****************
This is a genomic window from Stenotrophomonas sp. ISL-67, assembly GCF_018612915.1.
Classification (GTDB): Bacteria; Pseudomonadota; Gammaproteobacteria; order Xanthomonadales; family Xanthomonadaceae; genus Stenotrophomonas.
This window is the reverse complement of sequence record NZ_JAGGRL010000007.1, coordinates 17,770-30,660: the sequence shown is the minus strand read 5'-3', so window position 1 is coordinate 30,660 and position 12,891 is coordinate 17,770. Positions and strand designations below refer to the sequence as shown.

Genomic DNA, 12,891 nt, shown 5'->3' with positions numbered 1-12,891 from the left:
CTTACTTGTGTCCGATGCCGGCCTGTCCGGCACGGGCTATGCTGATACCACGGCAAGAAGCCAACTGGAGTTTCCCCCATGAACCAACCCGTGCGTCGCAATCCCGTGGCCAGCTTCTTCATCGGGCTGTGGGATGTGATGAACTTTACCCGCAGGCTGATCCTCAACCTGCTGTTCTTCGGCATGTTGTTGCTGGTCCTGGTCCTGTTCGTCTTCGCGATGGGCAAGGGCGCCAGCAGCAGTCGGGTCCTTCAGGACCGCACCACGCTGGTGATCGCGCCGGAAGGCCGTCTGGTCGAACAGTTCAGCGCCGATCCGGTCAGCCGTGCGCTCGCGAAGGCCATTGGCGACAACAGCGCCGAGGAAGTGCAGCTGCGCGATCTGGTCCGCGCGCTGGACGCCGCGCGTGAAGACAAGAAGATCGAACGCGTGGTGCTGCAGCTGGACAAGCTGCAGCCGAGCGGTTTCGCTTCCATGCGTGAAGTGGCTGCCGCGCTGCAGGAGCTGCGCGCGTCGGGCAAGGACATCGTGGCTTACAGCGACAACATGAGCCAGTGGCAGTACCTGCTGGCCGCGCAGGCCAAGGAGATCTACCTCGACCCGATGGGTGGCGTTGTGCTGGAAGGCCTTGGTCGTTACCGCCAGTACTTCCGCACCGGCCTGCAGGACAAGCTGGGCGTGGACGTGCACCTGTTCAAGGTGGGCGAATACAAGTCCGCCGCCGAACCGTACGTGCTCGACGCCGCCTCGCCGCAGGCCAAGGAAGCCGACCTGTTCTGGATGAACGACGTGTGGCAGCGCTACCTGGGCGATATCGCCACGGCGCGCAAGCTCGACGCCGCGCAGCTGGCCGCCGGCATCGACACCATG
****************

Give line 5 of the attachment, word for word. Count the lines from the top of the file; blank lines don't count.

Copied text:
CTTACTTGTGTCCGATGCCGGCCTGTCCGGCACGGGCTATGCTGATACCACGGCAAGAAGCCAACTGGAGTTTCCCCCATGAACCAACCCGTGCGTCGCAATCCCGTGGCCAGCTTCTTCATCGGGCTGTGGGATGTGATGAACTTTACCCGCAGGCTGATCCTCAACCTGCTGTTCTTCGGCATGTTGTTGCTGGTCCTGGTCCTGTTCGTCTTCGCGATGGGCAAGGGCGCCAGCAGCAGTCGGGTCCTTCAGGACCGCACCACGCTGGTGATCGCGCCGGAAGGCCGTCTGGTCGAACAGTTCAGCGCCGATCCGGTCAGCCGTGCGCTCGCGAAGGCCATTGGCGACAACAGCGCCGAGGAAGTGCAGCTGCGCGATCTGGTCCGCGCGCTGGACGCCGCGCGTGAAGACAAGAAGATCGAACGCGTGGTGCTGCAGCTGGACAAGCTGCAGCCGAGCGGTTTCGCTTCCATGCGTGAAGTGGCTGCCGCGCTGCAGGAGCTGCGCGCGTCGGGCAAGGACATCGTGGCTTACAGCGACAACATGAGCCAGTGGCAGTACCTGCTGGCCGCGCAGGCCAAGGAGATCTACCTCGACCCGATGGGTGGCGTTGTGCTGGAAGGCCTTGGTCGTTACCGCCAGTACTTCCGCACCGGCCTGCAGGACAAGCTGGGCGTGGACGTGCACCTGTTCAAGGTGGGCGAATACAAGTCCGCCGCCGAACCGTACGTGCTCGACGCCGCCTCGCCGCAGGCCAAGGAAGCCGACCTGTTCTGGATGAACGACGTGTGGCAGCGCTACCTGGGCGATATCGCCACGGCGCGCAAGCTCGACGCCGCGCAGCTGGCCGCCGGCATCGACACCATG